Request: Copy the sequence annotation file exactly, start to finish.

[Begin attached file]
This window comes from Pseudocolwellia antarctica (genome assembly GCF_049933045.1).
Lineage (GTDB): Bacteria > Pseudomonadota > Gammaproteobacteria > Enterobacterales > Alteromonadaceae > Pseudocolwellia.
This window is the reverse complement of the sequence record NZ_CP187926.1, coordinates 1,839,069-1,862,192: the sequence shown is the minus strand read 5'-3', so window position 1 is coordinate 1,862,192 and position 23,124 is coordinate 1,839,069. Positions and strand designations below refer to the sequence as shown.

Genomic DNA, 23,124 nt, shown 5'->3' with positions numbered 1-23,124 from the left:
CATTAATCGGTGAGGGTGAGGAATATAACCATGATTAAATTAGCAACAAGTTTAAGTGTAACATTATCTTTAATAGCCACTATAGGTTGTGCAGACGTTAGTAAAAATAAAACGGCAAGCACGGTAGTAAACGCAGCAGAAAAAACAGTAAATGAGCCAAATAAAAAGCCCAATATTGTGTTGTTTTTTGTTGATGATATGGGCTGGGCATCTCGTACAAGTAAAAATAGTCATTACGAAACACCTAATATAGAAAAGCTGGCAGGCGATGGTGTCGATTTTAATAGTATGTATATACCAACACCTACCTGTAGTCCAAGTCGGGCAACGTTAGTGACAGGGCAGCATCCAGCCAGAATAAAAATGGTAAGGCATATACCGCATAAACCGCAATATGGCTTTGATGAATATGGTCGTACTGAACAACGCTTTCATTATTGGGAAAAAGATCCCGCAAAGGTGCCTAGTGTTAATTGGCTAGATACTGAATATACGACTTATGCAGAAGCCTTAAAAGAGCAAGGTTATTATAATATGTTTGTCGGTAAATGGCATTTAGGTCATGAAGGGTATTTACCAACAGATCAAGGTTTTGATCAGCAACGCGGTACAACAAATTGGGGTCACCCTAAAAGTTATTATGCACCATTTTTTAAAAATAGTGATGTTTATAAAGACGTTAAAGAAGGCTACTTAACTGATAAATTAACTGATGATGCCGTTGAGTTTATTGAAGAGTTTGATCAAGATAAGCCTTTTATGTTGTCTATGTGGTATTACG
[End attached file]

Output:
This window comes from Pseudocolwellia antarctica (genome assembly GCF_049933045.1).
Lineage (GTDB): Bacteria > Pseudomonadota > Gammaproteobacteria > Enterobacterales > Alteromonadaceae > Pseudocolwellia.
This window is the reverse complement of the sequence record NZ_CP187926.1, coordinates 1,839,069-1,862,192: the sequence shown is the minus strand read 5'-3', so window position 1 is coordinate 1,862,192 and position 23,124 is coordinate 1,839,069. Positions and strand designations below refer to the sequence as shown.

Genomic DNA, 23,124 nt, shown 5'->3' with positions numbered 1-23,124 from the left:
CATTAATCGGTGAGGGTGAGGAATATAACCATGATTAAATTAGCAACAAGTTTAAGTGTAACATTATCTTTAATAGCCACTATAGGTTGTGCAGACGTTAGTAAAAATAAAACGGCAAGCACGGTAGTAAACGCAGCAGAAAAAACAGTAAATGAGCCAAATAAAAAGCCCAATATTGTGTTGTTTTTTGTTGATGATATGGGCTGGGCATCTCGTACAAGTAAAAATAGTCATTACGAAACACCTAATATAGAAAAGCTGGCAGGCGATGGTGTCGATTTTAATAGTATGTATATACCAACACCTACCTGTAGTCCAAGTCGGGCAACGTTAGTGACAGGGCAGCATCCAGCCAGAATAAAAATGGTAAGGCATATACCGCATAAACCGCAATATGGCTTTGATGAATATGGTCGTACTGAACAACGCTTTCATTATTGGGAAAAAGATCCCGCAAAGGTGCCTAGTGTTAATTGGCTAGATACTGAATATACGACTTATGCAGAAGCCTTAAAAGAGCAAGGTTATTATAATATGTTTGTCGGTAAATGGCATTTAGGTCATGAAGGGTATTTACCAACAGATCAAGGTTTTGATCAGCAACGCGGTACAACAAATTGGGGTCACCCTAAAAGTTATTATGCACCATTTTTTAAAAATAGTGATGTTTATAAAGACGTTAAAGAAGGCTACTTAACTGATAAATTAACTGATGATGCCGTTGAGTTTATTGAAGAGTTTGATCAAGATAAGCCTTTTATGTTGTCTATGTGGTATTACG